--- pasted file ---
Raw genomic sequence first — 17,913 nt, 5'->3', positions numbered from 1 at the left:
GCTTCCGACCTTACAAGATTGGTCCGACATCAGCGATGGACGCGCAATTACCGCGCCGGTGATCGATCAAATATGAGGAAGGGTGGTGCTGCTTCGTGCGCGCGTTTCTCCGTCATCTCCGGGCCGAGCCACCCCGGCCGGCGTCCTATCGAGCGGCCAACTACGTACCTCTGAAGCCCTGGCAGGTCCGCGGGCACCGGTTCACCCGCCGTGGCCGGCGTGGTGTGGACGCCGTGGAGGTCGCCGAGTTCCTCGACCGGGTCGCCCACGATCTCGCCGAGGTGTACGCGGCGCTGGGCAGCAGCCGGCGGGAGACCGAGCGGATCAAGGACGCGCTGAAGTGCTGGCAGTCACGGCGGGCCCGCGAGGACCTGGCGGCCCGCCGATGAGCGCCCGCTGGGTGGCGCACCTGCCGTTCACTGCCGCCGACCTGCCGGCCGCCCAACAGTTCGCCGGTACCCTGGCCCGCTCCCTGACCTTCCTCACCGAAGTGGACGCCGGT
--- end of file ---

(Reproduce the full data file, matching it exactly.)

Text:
Raw genomic sequence first — 17,913 nt, 5'->3', positions numbered from 1 at the left:
GCTTCCGACCTTACAAGATTGGTCCGACATCAGCGATGGACGCGCAATTACCGCGCCGGTGATCGATCAAATATGAGGAAGGGTGGTGCTGCTTCGTGCGCGCGTTTCTCCGTCATCTCCGGGCCGAGCCACCCCGGCCGGCGTCCTATCGAGCGGCCAACTACGTACCTCTGAAGCCCTGGCAGGTCCGCGGGCACCGGTTCACCCGCCGTGGCCGGCGTGGTGTGGACGCCGTGGAGGTCGCCGAGTTCCTCGACCGGGTCGCCCACGATCTCGCCGAGGTGTACGCGGCGCTGGGCAGCAGCCGGCGGGAGACCGAGCGGATCAAGGACGCGCTGAAGTGCTGGCAGTCACGGCGGGCCCGCGAGGACCTGGCGGCCCGCCGATGAGCGCCCGCTGGGTGGCGCACCTGCCGTTCACTGCCGCCGACCTGCCGGCCGCCCAACAGTTCGCCGGTACCCTGGCCCGCTCCCTGACCTTCCTCACCGAAGTGGACGCCGGT